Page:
Transcript of four Association Addresses (1943, 1944, 1945, 1946) Christian Science: The Revelation of Infinity; Awakening to One’s True Identity; Life-Practice in Christian Science; God’s Demand for Heavenly Mindedness
In Awakening to One’s True Identity, Mr. Greenwood states: “The identity, or selfhood, we have been accustomed to regard as ours is, by its own consent, held bound to and by its mental and material limitations. These limitations are not associated with any divine origin; on the contrary, they confirm the common belief, entertained from Adam down, that we are creatures of the dust, coming from it and returning to it. Christian Science presents the reverse of all this; and if we are taking our stand on its teachings, and imbibing their spirit, each passing day should see us being released in some degree from that false selfhood, and looking higher for our place in God’s plan.
“Do you find yourself definitely in accord with this, and fully alive to its demands and its rewards? Or do you? Just what does this physical ego mean to you? The thoughts of the average person cling to it tenaciously, as though he would be lost with¬out it; and yet it is only made out of what he grows in his garden, if he has one; or of what he buys in the market. Do not most of your fears spring from the assumption that, somehow, your life and happiness depend upon it? Would you feel alarmed if you awakened some morning and couldn’t find it? And yet Jesus said that we must deny this personal ego if we would be his disciples — that is, follow him in the understanding and demonstration of spiritual life. . . .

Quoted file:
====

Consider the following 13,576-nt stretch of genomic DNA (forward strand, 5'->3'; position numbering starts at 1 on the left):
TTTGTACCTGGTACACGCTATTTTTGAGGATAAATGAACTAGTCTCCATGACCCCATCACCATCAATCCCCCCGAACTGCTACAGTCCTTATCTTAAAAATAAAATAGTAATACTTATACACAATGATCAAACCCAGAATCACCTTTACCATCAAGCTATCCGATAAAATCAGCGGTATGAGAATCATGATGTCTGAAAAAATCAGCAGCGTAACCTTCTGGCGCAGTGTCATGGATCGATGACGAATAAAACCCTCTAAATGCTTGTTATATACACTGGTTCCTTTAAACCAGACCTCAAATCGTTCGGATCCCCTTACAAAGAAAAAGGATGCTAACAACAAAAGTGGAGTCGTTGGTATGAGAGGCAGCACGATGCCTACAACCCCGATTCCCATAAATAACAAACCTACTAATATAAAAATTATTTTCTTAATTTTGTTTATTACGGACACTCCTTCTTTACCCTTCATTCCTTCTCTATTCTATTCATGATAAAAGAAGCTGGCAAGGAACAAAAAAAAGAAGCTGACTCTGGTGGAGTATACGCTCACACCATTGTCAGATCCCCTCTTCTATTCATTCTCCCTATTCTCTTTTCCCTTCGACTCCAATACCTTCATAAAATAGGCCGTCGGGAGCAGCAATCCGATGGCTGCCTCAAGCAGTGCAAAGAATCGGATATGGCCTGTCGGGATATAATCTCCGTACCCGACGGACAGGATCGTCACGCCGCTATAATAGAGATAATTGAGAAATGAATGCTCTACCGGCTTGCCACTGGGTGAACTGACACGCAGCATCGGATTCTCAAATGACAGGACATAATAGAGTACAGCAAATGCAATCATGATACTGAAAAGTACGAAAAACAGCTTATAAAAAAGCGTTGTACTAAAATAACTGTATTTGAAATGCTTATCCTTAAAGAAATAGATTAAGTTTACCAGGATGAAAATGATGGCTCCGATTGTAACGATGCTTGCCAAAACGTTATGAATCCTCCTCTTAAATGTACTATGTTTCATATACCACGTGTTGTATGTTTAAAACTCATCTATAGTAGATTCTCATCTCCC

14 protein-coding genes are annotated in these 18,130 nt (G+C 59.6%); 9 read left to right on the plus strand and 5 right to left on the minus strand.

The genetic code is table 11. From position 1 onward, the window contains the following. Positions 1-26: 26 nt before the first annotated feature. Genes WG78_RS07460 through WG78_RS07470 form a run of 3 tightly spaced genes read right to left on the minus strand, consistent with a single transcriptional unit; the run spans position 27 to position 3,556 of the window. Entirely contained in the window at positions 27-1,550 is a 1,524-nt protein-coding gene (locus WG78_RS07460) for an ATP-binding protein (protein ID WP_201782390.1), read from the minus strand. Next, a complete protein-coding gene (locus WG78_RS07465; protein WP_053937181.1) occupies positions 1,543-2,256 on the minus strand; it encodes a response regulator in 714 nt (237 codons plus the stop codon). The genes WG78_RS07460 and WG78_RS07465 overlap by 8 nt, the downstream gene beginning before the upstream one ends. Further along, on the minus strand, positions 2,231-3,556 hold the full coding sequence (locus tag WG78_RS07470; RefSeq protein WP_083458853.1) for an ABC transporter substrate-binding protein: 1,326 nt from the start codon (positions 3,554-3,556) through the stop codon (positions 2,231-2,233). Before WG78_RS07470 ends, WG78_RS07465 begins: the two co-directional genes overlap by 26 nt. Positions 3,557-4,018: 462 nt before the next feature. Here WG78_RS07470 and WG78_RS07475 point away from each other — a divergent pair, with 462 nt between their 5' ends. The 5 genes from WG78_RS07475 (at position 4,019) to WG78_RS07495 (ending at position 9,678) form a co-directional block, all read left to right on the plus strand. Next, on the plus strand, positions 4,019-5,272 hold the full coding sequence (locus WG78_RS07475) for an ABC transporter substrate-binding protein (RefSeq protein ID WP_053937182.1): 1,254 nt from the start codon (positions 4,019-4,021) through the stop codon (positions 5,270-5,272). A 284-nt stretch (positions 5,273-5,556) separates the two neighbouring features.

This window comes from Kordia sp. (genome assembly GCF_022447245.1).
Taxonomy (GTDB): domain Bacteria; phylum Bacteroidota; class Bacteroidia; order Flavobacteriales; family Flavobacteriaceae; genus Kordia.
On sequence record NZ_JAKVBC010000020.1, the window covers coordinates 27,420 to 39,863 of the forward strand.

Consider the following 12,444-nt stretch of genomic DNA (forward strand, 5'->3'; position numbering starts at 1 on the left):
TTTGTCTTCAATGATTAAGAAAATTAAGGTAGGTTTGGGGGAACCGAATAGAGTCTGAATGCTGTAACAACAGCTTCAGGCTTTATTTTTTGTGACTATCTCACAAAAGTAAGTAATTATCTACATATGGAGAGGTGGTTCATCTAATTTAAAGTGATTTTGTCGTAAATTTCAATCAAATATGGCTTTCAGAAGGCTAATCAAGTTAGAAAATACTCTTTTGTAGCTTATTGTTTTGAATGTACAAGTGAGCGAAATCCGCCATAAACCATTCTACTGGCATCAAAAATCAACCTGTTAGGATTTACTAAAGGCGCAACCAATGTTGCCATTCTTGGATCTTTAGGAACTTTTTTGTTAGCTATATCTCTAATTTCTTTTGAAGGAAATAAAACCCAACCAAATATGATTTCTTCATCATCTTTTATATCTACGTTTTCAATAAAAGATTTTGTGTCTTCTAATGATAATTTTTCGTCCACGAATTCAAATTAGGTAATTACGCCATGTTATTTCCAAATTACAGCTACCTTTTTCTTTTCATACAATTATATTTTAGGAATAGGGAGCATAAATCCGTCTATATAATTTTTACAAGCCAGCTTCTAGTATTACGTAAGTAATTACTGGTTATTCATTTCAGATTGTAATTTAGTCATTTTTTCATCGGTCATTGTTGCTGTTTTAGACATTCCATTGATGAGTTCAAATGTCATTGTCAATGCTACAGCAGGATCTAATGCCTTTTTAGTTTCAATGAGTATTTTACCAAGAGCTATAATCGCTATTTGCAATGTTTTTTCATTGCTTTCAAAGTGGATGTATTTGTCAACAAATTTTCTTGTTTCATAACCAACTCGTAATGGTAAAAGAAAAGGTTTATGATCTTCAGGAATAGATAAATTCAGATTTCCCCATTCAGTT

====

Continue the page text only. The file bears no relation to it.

“Let us bear in mind a dictionary definition of identity; as ‘the relation which a thing bears to itself.’ Your identity is yourself reduced to practice — in other words, the expression of what you find in yourself. This brings it very close to your daily thoughts and lives. It is like your body; you cannot get away from it. Without it, you would be a blank; but a blank is impossible, and so you fill the blank with what you find in yourself — in other words, what you mean to yourself. This constitutes your present sense of identity.
“It is a matter of the utmost importance, not only to one’s present sense of identity, but to his harmony and progress throughout time, to discover plainly just what you do mean to yourselves. You will doubtless discover much that you are not proud of, and which wisdom will prompt you to put out of the picture. This is in line with our Leader’s injunction in Miscellany, “One should watch to know what his errors are.” No one should wish for, or be satisfied with, a false identity; yet I fancy we are altogether too careless as to the kind we are con¬tent to have, or at least to put up with. . . .
“‘The time for thinkers has come,’ writes Mrs. Eddy in Science and Health, and that refers to Christian Scientists as well as to others. The demand upon us is to be giving some intel¬ligent consideration to our individual places in the divine plan of creation. Nothing exists by chance. We have an abiding rela¬tion to the infinite source of things, for Truth does not waste time or thought upon things which are not good enough to remain permanently. There is no place for mental or spiritual idleness, when so many world problems are waiting for our attention, for we are part of that world, and cannot escape our share in its re¬demption. Before we can accomplish this successfully, we must know something of ourselves, for we can only work from the standpoint of our own enlightenment.”